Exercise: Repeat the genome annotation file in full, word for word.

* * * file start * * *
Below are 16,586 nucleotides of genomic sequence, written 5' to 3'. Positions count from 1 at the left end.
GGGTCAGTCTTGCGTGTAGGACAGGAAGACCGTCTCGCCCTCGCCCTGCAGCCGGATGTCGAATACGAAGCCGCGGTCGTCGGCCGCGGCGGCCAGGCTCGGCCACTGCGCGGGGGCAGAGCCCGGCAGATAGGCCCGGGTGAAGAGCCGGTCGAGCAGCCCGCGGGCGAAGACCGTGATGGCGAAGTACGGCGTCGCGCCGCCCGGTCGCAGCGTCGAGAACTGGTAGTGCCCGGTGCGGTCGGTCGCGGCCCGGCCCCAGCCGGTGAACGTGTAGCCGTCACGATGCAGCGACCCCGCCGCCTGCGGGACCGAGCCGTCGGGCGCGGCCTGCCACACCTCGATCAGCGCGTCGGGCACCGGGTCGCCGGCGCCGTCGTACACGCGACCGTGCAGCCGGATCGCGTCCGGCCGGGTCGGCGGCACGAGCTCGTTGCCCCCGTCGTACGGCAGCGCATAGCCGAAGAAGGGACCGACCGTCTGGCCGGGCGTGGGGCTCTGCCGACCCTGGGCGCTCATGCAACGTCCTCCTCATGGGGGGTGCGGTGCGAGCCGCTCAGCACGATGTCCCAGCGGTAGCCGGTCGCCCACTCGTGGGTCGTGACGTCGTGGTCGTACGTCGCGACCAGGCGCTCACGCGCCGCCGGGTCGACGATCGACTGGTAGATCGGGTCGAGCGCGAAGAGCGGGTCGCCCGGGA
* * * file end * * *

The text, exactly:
Below are 16,586 nucleotides of genomic sequence, written 5' to 3'. Positions count from 1 at the left end.
GGGTCAGTCTTGCGTGTAGGACAGGAAGACCGTCTCGCCCTCGCCCTGCAGCCGGATGTCGAATACGAAGCCGCGGTCGTCGGCCGCGGCGGCCAGGCTCGGCCACTGCGCGGGGGCAGAGCCCGGCAGATAGGCCCGGGTGAAGAGCCGGTCGAGCAGCCCGCGGGCGAAGACCGTGATGGCGAAGTACGGCGTCGCGCCGCCCGGTCGCAGCGTCGAGAACTGGTAGTGCCCGGTGCGGTCGGTCGCGGCCCGGCCCCAGCCGGTGAACGTGTAGCCGTCACGATGCAGCGACCCCGCCGCCTGCGGGACCGAGCCGTCGGGCGCGGCCTGCCACACCTCGATCAGCGCGTCGGGCACCGGGTCGCCGGCGCCGTCGTACACGCGACCGTGCAGCCGGATCGCGTCCGGCCGGGTCGGCGGCACGAGCTCGTTGCCCCCGTCGTACGGCAGCGCATAGCCGAAGAAGGGACCGACCGTCTGGCCGGGCGTGGGGCTCTGCCGACCCTGGGCGCTCATGCAACGTCCTCCTCATGGGGGGTGCGGTGCGAGCCGCTCAGCACGATGTCCCAGCGGTAGCCGGTCGCCCACTCGTGGGTCGTGACGTCGTGGTCGTACGTCGCGACCAGGCGCTCACGCGCCGCCGGGTCGACGATCGACTGGTAGATCGGGTCGAGCGCGAAGAGCGGGTCGCCCGGGA